“Because he drafted me, I met my wife, had my children and even went into the restaurant business. He was such an important figure in my life. He will be remembered forever.”
Many former Dolphins have long credited Shula with instilling values in them that helped them succeed after football.
“He was dedicated to his craft, more so than anybody I've ever met in my life,” said Kim Bokamper, a linebacker/defensive end who later became a successful South Florida broadcaster and restaurant owner.
“Certainly one of the strongest men I've ever met. A guy that really taught and mentored and coached people in a way that you didn't know you were being coached and mentored and taught until you look back later. He was tough. He was demanding. He was difficult to play for. Demanding to the end. But at the end you realize you won a lot of games and you were better for it. I've been very lucky in my post-career life and he taught me preparation, dedication, making the best of a bad situation, overcoming obstacles. All the things that make a good football team and a good football player I learned from him. I try to live my life the way I learned from him.”
Webb couldn’t help but feel sadness that the coronavirus pandemic will affect how South Florida says farewell to Shula.
“People won’t be able to celebrate his life in a certain way because of the coronavirus,” Webb said. “That’s the one thing that I have the most regret about. That's the one thing I've been really thinking about.”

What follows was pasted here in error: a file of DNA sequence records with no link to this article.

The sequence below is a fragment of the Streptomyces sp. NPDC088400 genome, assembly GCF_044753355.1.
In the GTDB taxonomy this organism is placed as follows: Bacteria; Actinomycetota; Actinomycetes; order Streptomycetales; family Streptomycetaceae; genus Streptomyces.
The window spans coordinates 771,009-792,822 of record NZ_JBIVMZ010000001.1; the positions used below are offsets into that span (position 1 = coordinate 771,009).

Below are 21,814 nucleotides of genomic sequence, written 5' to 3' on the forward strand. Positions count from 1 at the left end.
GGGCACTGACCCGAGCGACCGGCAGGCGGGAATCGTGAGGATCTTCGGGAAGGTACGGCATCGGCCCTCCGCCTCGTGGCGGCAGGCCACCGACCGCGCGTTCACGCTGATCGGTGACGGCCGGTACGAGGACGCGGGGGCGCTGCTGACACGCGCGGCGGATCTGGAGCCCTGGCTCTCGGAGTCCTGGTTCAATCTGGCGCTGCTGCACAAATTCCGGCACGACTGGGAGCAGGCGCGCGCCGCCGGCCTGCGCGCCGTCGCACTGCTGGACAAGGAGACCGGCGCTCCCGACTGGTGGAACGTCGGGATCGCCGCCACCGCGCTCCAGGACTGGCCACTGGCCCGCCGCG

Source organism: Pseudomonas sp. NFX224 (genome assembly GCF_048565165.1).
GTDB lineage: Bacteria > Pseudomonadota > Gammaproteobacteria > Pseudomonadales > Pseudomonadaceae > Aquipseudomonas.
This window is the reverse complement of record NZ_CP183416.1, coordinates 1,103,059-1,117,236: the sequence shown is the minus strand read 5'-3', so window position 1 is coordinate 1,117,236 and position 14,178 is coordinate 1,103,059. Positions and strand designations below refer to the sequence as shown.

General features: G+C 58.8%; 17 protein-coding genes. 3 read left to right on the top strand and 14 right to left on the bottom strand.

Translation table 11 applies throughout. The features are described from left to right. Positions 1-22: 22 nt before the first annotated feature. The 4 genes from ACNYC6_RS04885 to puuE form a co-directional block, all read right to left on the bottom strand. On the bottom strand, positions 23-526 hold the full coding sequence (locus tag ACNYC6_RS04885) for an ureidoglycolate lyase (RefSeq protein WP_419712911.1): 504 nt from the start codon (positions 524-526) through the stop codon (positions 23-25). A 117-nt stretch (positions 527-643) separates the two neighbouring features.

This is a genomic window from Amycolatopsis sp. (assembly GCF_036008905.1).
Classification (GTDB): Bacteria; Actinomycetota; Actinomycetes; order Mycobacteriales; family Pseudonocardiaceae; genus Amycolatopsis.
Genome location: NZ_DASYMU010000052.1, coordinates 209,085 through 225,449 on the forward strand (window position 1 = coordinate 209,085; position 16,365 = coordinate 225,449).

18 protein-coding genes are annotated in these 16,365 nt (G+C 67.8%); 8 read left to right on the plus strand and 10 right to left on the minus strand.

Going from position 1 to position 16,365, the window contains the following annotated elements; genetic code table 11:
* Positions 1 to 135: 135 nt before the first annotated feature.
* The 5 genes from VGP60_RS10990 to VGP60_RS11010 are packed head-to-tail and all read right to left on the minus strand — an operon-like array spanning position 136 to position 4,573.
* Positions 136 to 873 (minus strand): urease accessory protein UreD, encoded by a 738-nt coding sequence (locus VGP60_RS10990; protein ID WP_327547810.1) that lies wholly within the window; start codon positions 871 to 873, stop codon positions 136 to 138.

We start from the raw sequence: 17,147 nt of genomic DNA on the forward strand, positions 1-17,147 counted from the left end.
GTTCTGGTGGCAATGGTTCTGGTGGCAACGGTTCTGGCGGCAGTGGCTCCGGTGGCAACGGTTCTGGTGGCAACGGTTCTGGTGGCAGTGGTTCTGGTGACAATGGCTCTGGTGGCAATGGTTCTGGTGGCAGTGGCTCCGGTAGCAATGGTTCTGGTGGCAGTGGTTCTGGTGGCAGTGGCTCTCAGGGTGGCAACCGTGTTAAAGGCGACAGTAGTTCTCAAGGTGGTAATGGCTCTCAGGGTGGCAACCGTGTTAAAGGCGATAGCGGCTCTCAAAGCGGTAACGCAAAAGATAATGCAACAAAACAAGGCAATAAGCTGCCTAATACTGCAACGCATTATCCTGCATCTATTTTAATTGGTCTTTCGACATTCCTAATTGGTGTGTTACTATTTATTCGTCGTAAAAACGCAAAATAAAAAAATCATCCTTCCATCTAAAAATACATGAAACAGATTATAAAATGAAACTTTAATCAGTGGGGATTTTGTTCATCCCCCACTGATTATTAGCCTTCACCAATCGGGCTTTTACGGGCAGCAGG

Regardless of how or when South Floridians can pay their respects, Shula’s legacy remains safe.
“Don Shula will always be remembered as one of the greatest coaches and contributors in the history of our game,” NFL Commissioner Roger Goodell said in a statement. “He made an extraordinarily positive impact on so many lives. … He was a remarkable teacher and mentor who for decades inspired excellence and exemplified integrity. His iconic legacy will endure through his family and continue to inspire generations to come.”
David Baker, president and CEO of the Pro Football Hall of Fame, which enshrined Shula in 1997, said, “The game has lost one of the greats today, but we have all lost a truly incredible man. Hall of Fame coach Don Shula served as an ambassador for this great game for more than half a century.”
Such admiration might have surprised some of his players in the early 1970s. Shula the taskmaster drove them to shed their losing ways and maximize their abilities. But sometimes it meant holding four training camp practices per day in South Florida’s scorching summer. No one was immune from the fiery Shula — not even All-Pros and Hall of Famers.
“Quit yelling at Anderson!” Anderson recalled Hall of Fame linebacker Nick Buoniconti telling Shula during one practice.
“Get back where you’re supposed to be,” Shula yelled back. “He plays better (when I yell).”
“You only think that I do,” Anderson replied.
Reflecting Monday, Anderson said, “He was the leader. He was the coach. He would yell at you all the time, but it was to make you better.”
Anderson described what set Shula apart: “George Wilson was a fine individual, but he was an old-style coach. Don Shula had every minute of every day planned. And there was a purpose and a reason. All of those things were the reason for our success.”
Surprisingly, Anderson also called Shula “a quiet jokester.” Even more surprisingly, he wasn’t the only one saying that Monday.
“Practice was serious business,” Webb said. “But on a walkthrough on Saturday he gave you some jokes. He knew how to lighten the load. You knew he had a funny side to him. Every now and then he would go from a stare to smiling. He had the poker face. Most of the time it was a poker face.”
More than anything, he had the Dolphins believing in themselves.
“There is no excuse for not doing your best or not winning,” Fernandez said. “He instilled in you a belief you could do what needed to be done.”
Palm Beach Post sports writer Joe Schad contributed to this report.